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of antique manners; and this is excellence enough with those who in reading seek only amusement.

But listen, and I shall you tell
A chance in Faery that befel,
Which certainly may please some well,

In love and arms delighting :
Of Oberon, that jealous grew
Of one of his own Fairy crew,
Too well (he fear'd) his queen that knew,

His love but ill requiting.

Pigwiggen was this Fairy knight,
One wondrous gracious in the sight
Of fair Queen Mab, which day and night

He amorously observed :
Which made King Oberon suspect
His service took too good effect,
His sauciness and often checkt,

And could have wish'd him starved.

Pigwiggen gladly would commend
Some token to Queen Mab to send,
If sea or land him aught could lend,

Were worthy of her wearing :
At length this lover doth devise
A bracelet made of emmet's eyes,
A thing he thought that she would prize,

No whit her state impairing.

And to the queen a letter writes,
Which he most curiously indites,
Conjuring her by all the rites

Of love, she would be pleased
To meet him her true servant, where
They might without suspect or fear
Themselves to one another clear,

And have their poor hearts eased.

“ At midnight the appointed hour,
And for the queen a fitting bow'r,
(Quoth he) is that fair cowslip flow'r,

On Hipcut-hill that groweth :
In all your train there's not a Fay,
That ever went to gather May,
But she hath made it in her way,

The tallest there that groweth."

When by Tom Thumb, a fairy page,
He sent it, and doth him engage,
By promise of a mighty wage,

It secretly to carry :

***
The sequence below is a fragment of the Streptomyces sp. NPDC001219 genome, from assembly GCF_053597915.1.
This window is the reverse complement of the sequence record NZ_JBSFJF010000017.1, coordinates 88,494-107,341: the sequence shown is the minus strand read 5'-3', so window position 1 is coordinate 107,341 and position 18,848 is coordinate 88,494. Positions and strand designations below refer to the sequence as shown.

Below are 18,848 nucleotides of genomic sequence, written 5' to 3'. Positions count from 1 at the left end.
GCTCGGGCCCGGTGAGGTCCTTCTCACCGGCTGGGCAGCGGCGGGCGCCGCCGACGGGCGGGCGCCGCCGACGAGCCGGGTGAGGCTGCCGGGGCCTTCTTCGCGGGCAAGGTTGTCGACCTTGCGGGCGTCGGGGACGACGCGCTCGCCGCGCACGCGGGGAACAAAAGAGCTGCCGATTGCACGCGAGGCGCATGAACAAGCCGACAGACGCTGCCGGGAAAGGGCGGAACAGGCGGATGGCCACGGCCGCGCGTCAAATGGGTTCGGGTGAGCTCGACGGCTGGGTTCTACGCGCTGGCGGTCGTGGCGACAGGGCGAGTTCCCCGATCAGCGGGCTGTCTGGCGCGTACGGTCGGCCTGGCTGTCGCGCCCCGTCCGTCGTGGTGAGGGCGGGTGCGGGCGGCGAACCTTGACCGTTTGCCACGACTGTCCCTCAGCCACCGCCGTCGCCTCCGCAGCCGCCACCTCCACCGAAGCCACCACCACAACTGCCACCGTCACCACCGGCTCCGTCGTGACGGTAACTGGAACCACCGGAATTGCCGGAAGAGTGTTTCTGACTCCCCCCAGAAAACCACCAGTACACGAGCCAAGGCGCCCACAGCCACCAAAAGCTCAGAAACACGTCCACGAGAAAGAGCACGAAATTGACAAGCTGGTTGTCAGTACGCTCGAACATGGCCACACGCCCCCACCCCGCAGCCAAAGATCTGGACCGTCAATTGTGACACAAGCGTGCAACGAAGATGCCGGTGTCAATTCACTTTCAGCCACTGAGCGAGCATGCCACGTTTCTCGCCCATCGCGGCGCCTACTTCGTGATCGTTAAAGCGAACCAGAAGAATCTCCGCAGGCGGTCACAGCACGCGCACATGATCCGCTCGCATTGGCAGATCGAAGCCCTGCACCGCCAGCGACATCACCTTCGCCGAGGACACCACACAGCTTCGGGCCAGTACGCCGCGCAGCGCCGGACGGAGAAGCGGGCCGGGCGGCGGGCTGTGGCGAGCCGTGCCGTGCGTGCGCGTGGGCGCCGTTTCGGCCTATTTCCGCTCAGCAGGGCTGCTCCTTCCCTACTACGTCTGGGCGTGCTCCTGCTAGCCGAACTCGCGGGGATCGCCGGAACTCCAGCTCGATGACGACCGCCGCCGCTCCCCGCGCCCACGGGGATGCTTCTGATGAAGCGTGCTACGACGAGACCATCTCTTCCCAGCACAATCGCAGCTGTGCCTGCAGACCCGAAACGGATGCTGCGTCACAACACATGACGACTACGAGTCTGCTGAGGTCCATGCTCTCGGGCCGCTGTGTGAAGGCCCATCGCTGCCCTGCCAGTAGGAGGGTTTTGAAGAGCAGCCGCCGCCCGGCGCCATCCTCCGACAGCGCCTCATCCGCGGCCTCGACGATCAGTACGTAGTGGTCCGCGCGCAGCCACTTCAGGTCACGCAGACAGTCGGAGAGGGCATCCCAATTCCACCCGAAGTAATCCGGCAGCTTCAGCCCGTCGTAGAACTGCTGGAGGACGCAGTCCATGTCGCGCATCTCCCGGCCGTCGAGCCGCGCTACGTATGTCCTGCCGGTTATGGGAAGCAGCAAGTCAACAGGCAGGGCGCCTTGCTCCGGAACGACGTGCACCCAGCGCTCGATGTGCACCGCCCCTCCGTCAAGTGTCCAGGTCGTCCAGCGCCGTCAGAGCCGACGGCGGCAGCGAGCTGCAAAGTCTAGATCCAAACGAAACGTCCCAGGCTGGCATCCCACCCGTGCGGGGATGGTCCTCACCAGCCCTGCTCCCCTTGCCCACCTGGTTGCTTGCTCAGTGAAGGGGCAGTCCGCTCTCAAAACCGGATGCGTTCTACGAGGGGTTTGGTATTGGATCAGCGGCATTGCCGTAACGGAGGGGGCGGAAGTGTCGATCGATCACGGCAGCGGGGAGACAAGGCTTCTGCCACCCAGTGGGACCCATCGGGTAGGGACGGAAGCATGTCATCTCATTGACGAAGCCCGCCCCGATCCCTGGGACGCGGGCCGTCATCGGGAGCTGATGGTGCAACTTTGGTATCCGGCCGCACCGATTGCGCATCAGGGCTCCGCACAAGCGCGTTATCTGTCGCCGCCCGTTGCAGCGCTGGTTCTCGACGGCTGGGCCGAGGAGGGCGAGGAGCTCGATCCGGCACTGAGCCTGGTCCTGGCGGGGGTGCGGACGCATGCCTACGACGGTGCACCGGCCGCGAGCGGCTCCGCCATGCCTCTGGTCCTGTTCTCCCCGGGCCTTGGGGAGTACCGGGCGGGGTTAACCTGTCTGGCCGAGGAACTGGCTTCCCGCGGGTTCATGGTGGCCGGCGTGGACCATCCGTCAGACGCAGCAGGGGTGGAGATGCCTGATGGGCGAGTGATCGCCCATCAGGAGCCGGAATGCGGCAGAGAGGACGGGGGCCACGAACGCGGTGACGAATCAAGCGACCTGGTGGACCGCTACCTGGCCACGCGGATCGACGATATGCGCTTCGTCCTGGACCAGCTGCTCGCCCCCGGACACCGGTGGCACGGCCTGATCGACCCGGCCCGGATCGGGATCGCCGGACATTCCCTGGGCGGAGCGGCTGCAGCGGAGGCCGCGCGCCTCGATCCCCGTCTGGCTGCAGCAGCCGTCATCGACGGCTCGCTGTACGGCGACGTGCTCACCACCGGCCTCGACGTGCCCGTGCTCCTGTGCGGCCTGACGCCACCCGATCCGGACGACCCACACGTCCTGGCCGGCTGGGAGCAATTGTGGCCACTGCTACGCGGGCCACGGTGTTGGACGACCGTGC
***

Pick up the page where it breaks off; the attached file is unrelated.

Which done, the queen her maids doth call,
And bids them to be ready all,
She would go see her summer hall,

She could no longer tarry.

Her chariot ready straight is made,
Each thing therein is fitting laid,
That she by nothing might be stay'd,

For nought must her be letting :
Four nimble gnats the horses were,
The harnesses of gossamer,
Fly Cranion, her charioteer,

Upon the coach-box getting.


Her chariot of a snail's fine shell,
Which for the colours did excel;
The fair Queen Mab becoming well,

So lively was the limning :
The seat the soft wool of the bee,
The cover (gallantly to see)
The wing of a py'd butterflee,

I trow, 'twas simple trimming.

The wheels composed of cricket's bones,
And daintily made for the nonce,
For fear of rattling on the stones,

With thistle-down they shod it:

For all her maidens much did fear,
If Oberon had chanced to hear,
That Mab bis queen should have been there.

He would not have abode it.

She mounts her chariot with a trice,
Nor would she stay for no advice,
Until her maids, that were so nice,

To wait on her were fitted,
But ran herself away alone;
Which when they heard, there was not one
But hasted after to be gone,

As she had been diswitted.

Hop, and Mop, and Drap so clear,
Pip, and Trip, and Skip, that were
To Mab their sovereign dear,

Her special maids of honour;
Fib, and Tib, and Pinck, and Pin,
Tick, and Quick, and Jill, and Jin,
Tit, and Nit, and Wap, and Win,

The train that wait upon her.

Upon a grasshopper they got,